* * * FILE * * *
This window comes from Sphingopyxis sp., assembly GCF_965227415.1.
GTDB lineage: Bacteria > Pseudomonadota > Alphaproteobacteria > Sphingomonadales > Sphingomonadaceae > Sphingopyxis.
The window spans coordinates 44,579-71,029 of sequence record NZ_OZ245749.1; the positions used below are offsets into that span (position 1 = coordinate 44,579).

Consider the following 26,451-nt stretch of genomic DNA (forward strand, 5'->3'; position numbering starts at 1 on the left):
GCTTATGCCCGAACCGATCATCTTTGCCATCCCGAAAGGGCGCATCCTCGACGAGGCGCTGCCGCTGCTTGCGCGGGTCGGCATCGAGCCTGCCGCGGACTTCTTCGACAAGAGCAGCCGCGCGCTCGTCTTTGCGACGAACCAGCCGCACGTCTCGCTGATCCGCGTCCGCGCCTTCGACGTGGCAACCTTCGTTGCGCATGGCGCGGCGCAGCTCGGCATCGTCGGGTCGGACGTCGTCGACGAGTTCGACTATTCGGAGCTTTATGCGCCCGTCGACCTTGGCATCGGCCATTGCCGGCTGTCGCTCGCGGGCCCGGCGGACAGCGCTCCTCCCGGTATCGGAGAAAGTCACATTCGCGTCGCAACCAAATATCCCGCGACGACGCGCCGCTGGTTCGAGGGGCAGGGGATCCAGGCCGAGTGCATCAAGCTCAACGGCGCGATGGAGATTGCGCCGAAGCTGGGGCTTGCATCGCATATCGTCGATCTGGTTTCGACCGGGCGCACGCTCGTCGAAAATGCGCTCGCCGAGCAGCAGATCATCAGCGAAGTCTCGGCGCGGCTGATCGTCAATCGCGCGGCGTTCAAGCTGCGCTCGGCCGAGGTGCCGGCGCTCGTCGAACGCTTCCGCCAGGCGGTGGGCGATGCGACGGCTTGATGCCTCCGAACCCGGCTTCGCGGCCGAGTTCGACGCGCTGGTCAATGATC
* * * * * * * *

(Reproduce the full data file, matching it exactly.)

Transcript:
This window comes from Sphingopyxis sp., assembly GCF_965227415.1.
GTDB lineage: Bacteria > Pseudomonadota > Alphaproteobacteria > Sphingomonadales > Sphingomonadaceae > Sphingopyxis.
The window spans coordinates 44,579-71,029 of sequence record NZ_OZ245749.1; the positions used below are offsets into that span (position 1 = coordinate 44,579).

Consider the following 26,451-nt stretch of genomic DNA (forward strand, 5'->3'; position numbering starts at 1 on the left):
GCTTATGCCCGAACCGATCATCTTTGCCATCCCGAAAGGGCGCATCCTCGACGAGGCGCTGCCGCTGCTTGCGCGGGTCGGCATCGAGCCTGCCGCGGACTTCTTCGACAAGAGCAGCCGCGCGCTCGTCTTTGCGACGAACCAGCCGCACGTCTCGCTGATCCGCGTCCGCGCCTTCGACGTGGCAACCTTCGTTGCGCATGGCGCGGCGCAGCTCGGCATCGTCGGGTCGGACGTCGTCGACGAGTTCGACTATTCGGAGCTTTATGCGCCCGTCGACCTTGGCATCGGCCATTGCCGGCTGTCGCTCGCGGGCCCGGCGGACAGCGCTCCTCCCGGTATCGGAGAAAGTCACATTCGCGTCGCAACCAAATATCCCGCGACGACGCGCCGCTGGTTCGAGGGGCAGGGGATCCAGGCCGAGTGCATCAAGCTCAACGGCGCGATGGAGATTGCGCCGAAGCTGGGGCTTGCATCGCATATCGTCGATCTGGTTTCGACCGGGCGCACGCTCGTCGAAAATGCGCTCGCCGAGCAGCAGATCATCAGCGAAGTCTCGGCGCGGCTGATCGTCAATCGCGCGGCGTTCAAGCTGCGCTCGGCCGAGGTGCCGGCGCTCGTCGAACGCTTCCGCCAGGCGGTGGGCGATGCGACGGCTTGATGCCTCCGAACCCGGCTTCGCGGCCGAGTTCGACGCGCTGGTCAATGATC